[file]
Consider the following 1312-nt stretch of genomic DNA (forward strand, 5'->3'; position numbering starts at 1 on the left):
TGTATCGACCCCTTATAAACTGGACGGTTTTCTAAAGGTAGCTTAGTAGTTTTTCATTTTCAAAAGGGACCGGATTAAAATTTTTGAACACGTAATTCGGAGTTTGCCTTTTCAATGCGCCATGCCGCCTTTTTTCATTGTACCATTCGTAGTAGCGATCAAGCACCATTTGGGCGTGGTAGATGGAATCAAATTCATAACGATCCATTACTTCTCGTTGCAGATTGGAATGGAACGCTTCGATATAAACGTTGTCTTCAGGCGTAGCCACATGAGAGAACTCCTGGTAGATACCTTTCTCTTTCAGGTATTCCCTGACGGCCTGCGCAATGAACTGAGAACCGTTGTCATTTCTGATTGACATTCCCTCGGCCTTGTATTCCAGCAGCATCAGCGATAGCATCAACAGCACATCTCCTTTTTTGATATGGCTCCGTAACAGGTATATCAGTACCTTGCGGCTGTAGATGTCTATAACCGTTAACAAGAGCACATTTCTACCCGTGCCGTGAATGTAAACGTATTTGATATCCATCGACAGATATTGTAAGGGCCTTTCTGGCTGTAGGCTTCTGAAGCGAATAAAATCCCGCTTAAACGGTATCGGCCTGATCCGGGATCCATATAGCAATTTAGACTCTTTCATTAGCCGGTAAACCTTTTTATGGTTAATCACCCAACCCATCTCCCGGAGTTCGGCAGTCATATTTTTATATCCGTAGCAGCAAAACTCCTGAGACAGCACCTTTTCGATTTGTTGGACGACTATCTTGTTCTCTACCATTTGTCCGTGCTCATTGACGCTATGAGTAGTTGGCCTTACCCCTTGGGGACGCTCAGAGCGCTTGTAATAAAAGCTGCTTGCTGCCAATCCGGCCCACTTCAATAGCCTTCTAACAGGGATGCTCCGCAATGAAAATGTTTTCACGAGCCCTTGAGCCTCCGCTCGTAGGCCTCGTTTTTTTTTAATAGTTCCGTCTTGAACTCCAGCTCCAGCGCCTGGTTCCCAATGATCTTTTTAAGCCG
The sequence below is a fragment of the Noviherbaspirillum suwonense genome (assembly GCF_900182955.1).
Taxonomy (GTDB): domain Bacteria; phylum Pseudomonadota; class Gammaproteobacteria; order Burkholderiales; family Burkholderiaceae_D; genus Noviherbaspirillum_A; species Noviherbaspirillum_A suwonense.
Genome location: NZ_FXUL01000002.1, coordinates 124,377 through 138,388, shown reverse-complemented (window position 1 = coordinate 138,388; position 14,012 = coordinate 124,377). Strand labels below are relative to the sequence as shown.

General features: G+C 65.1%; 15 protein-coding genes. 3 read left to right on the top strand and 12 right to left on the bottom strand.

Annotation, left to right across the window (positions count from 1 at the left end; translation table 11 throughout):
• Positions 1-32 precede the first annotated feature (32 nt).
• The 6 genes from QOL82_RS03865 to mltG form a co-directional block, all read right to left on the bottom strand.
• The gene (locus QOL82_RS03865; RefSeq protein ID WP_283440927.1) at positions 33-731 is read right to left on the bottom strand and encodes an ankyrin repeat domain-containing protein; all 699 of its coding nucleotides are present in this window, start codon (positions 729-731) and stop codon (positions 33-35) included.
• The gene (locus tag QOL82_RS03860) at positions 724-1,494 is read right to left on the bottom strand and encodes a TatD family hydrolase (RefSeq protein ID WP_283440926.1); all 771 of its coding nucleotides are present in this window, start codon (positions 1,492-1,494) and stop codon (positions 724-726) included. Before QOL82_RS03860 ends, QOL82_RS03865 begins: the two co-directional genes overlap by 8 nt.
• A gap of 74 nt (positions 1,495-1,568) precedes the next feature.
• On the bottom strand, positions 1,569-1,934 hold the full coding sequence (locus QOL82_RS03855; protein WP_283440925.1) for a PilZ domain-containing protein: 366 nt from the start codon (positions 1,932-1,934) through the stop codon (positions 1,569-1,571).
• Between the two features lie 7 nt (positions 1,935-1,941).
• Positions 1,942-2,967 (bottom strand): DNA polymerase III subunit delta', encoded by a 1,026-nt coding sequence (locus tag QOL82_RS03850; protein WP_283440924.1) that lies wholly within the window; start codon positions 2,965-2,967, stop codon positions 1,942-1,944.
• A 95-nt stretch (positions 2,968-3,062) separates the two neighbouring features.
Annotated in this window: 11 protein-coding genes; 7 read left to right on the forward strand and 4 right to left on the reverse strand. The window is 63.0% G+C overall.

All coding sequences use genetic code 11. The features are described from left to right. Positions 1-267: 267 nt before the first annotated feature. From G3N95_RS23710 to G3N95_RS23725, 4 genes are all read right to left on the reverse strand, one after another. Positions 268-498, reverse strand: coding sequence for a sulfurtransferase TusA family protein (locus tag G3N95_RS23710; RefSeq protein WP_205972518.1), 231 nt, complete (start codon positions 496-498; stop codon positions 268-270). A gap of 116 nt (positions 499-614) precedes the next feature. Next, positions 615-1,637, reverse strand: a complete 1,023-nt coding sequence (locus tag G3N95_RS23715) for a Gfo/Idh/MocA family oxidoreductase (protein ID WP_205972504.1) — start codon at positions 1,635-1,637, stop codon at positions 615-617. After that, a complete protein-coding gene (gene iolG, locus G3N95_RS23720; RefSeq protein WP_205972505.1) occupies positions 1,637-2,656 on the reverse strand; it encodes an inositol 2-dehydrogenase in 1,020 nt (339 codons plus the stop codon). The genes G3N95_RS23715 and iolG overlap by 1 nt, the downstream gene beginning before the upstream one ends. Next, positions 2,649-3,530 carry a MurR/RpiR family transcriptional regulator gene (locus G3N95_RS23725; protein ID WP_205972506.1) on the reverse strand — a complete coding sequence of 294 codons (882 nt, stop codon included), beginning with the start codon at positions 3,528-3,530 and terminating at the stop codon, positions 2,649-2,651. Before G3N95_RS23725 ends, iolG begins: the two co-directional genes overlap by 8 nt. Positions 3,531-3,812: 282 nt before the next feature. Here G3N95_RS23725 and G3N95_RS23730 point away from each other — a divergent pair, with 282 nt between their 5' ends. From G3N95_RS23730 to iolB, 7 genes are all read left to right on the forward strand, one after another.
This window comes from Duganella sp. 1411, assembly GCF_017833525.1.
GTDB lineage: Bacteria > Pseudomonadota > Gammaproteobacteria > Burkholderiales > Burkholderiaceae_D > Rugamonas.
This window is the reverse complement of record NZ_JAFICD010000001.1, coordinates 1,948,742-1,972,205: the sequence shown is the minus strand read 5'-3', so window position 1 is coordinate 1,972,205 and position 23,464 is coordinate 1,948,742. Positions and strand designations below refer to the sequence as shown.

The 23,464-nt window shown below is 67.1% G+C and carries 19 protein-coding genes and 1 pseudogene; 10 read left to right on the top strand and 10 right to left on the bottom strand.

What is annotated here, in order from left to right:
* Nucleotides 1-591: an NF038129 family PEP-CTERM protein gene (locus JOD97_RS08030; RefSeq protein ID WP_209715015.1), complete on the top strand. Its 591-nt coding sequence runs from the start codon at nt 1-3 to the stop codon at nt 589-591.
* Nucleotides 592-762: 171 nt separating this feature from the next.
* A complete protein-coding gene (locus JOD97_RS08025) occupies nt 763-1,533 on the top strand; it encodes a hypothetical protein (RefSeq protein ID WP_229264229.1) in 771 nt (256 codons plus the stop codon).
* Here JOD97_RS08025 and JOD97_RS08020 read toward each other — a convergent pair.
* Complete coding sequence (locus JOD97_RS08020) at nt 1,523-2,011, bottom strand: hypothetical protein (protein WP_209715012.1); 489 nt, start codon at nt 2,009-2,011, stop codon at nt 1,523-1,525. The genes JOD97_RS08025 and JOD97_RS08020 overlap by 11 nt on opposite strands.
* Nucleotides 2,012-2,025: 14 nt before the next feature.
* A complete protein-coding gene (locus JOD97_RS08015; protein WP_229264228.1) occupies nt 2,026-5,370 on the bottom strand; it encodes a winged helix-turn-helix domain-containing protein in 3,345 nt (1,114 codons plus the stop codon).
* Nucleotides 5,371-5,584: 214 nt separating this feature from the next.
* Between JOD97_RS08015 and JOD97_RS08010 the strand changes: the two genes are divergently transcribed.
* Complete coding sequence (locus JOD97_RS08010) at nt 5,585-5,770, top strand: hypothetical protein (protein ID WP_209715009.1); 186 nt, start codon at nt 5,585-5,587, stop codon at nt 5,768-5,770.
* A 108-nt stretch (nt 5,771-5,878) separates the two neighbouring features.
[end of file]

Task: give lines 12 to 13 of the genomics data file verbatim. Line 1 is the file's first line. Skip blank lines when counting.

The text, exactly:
• A gap of 74 nt (positions 1,495-1,568) precedes the next feature.
• On the bottom strand, positions 1,569-1,934 hold the full coding sequence (locus QOL82_RS03855; protein WP_283440925.1) for a PilZ domain-containing protein: 366 nt from the start codon (positions 1,932-1,934) through the stop codon (positions 1,569-1,571).